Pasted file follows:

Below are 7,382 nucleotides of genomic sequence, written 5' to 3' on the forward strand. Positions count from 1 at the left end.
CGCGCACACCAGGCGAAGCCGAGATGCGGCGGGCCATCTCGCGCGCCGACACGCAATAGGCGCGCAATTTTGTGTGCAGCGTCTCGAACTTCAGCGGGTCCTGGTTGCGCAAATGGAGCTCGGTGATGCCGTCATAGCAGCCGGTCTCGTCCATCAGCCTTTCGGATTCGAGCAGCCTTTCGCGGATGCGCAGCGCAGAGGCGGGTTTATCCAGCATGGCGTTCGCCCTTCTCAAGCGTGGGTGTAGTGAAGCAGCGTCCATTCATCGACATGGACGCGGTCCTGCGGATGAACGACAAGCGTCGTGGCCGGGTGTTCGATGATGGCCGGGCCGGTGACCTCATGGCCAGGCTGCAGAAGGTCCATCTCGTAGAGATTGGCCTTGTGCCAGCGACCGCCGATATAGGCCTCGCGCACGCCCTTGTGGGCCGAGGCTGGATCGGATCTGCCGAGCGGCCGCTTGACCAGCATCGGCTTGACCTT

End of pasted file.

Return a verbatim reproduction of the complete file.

Below are 7,382 nucleotides of genomic sequence, written 5' to 3' on the forward strand. Positions count from 1 at the left end.
CGCGCACACCAGGCGAAGCCGAGATGCGGCGGGCCATCTCGCGCGCCGACACGCAATAGGCGCGCAATTTTGTGTGCAGCGTCTCGAACTTCAGCGGGTCCTGGTTGCGCAAATGGAGCTCGGTGATGCCGTCATAGCAGCCGGTCTCGTCCATCAGCCTTTCGGATTCGAGCAGCCTTTCGCGGATGCGCAGCGCAGAGGCGGGTTTATCCAGCATGGCGTTCGCCCTTCTCAAGCGTGGGTGTAGTGAAGCAGCGTCCATTCATCGACATGGACGCGGTCCTGCGGATGAACGACAAGCGTCGTGGCCGGGTGTTCGATGATGGCCGGGCCGGTGACCTCATGGCCAGGCTGCAGAAGGTCCATCTCGTAGAGATTGGCCTTGTGCCAGCGACCGCCGATATAGGCCTCGCGCACGCCCTTGTGGGCCGAGGCTGGATCGGATCTGCCGAGCGGCCGCTTGACCAGCATCGGCTTGACCTT